Coinbase employees and Ethereum Devs sue U.S. Treasury over Tornado Cash sanctions

The U.S. Treasury Department, Treasury Secretary Janet Yellen, and other officials were sued on Thursday by six users of Tornado Cash, a well-known decentralized cryptocurrency service, over their August decision to impose sanctions on the site.

For years to come, the crypto sector will undoubtedly be affected by the case’s conclusion, which hinges on the unusual legal question of whether the US government may impose penalties on publicly available software code.

The users contend in a 20-page complaint that the government’s decision to punish Tornado Cash exceeded its power and infringed their rights to free speech and property under American law.

The report also claimed that the sanction is a violation of the freedom and privacy of financial transactions for law-abiding Americans.

Ethereum Developer Among The Plaintiffs

Among the plaintiffs are several prominent figures in the Ethereum community, including Preston Van Loon, Prysmatic Labs Co-founder and Ethereum Protocol Developer.

Preston and his brother, Joseph Van Loon intended to use Tornado Cash’s service in order to privately fund an Ethereum node and staking service, however, after the sanctions the two brothers were not able to do so.

“Today I joined five other plaintiffs in challenging the U.S. Treasury’s and OFAC’s sanctions against TornadoCash, a piece of software running on Ethereum.” Preston Van Loon wrote on his Twitter. “I did not take this decision lightly. Code is speech and free speech is a constitutional right worth protecting.”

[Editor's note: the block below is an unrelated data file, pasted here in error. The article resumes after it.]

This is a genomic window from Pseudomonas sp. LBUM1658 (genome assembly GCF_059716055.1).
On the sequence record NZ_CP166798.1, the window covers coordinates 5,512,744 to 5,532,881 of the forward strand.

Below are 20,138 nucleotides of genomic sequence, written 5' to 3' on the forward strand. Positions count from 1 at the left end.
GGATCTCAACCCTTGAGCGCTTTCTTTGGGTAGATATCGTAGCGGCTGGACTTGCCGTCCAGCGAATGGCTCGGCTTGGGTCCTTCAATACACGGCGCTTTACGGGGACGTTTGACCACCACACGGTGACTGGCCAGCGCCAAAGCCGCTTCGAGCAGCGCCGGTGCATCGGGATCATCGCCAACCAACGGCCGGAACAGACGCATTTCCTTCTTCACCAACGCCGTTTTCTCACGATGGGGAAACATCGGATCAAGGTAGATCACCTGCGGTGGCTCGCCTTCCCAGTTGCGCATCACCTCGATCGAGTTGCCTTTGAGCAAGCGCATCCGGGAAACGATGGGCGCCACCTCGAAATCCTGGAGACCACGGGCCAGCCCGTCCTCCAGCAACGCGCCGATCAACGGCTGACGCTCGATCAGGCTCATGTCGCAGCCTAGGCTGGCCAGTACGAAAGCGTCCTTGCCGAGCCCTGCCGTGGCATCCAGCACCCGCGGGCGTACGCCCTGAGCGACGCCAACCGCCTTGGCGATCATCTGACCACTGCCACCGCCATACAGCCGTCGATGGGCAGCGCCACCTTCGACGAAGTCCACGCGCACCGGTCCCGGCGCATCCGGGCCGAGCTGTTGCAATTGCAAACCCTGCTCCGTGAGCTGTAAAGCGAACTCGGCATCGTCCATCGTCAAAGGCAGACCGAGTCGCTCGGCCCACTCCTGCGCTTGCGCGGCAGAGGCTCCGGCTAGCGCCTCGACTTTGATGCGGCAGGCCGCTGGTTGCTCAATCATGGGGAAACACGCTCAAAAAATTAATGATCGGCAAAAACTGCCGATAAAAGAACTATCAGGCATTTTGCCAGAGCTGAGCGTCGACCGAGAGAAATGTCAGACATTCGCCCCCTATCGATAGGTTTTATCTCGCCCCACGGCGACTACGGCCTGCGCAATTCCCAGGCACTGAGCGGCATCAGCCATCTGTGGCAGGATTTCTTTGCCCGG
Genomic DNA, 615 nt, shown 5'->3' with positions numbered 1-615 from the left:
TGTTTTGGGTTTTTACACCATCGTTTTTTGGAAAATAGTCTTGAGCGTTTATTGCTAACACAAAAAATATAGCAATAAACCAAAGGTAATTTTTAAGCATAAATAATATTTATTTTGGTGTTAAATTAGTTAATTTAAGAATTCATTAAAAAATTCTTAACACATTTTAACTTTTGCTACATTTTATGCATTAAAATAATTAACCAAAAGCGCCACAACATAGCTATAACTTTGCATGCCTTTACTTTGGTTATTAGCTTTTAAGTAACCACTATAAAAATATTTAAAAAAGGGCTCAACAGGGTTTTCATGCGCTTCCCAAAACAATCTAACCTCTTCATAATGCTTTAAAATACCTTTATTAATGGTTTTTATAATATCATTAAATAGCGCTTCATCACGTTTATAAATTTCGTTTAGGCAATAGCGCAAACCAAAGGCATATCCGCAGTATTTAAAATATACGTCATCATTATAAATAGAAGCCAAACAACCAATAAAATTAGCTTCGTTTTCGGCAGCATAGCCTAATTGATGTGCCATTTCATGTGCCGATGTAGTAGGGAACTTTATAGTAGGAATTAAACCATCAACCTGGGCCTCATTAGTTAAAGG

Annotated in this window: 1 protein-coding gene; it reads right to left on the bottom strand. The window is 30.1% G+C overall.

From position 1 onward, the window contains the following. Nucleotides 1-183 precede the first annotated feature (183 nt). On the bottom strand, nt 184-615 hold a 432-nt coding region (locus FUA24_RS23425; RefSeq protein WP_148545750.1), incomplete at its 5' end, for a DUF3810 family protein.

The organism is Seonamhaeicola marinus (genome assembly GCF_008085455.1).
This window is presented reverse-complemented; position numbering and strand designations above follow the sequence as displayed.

Coinbase Objects the Sanctions

The cryptocurrency exchange was not happy with the U.S. sanctions on Tornado Cash.

Coinbase’s CEO, Brian Armstrong was vocal about his discontent with the US Treasury Department’s decision. Armstrong is also the one paying the legal bills for most of the plaintiffs, including Coinbase employee, Tyler Almeida a security analyst for Coinbase in California.

Almeida claims that he utilized Tornado Cash to make anonymous contributions to assist Ukraine. Almeida contends that the United States’ penalties against the service violate his First Amendment right to free speech and, consequently, his ability to give.

Why did the Treasury Department Impose Sanctions on Tornado Cash?

Tornado Cash Tornado, a decentralized non-custodial privacy solution built on the Ethereum blockchain, was accused of laundering”more than $7 billion worth of virtual currency since its creation in 2019″ by the United States Treasury Department.

Among the several laundering accusations, the U.S. government accused Tornado Cash of allowing its platform to be used to launder over “$96 million malicious cyber actors’ funds”, derived from the June 24 Harmony Bridge Heist, when hacker stole over $100 million from Harmony blockchain bridge.

“Today, Treasury is sanctioning Tornado Cash, a virtual currency mixer that launders the proceeds of cybercrimes, including those committed against victims in the United States,” said Brian E. Nelson, under Secretary of the Treasury for Terrorism and Financial Intelligence. “Despite public assurances otherwise, Tornado Cash has repeatedly failed to impose effective controls designed to stop it from laundering funds for malicious cyber actors on a regular basis and without basic measures to address its risks. Treasury will continue to aggressively pursue actions against mixers that launder virtual currency for criminals and those who assist them.”

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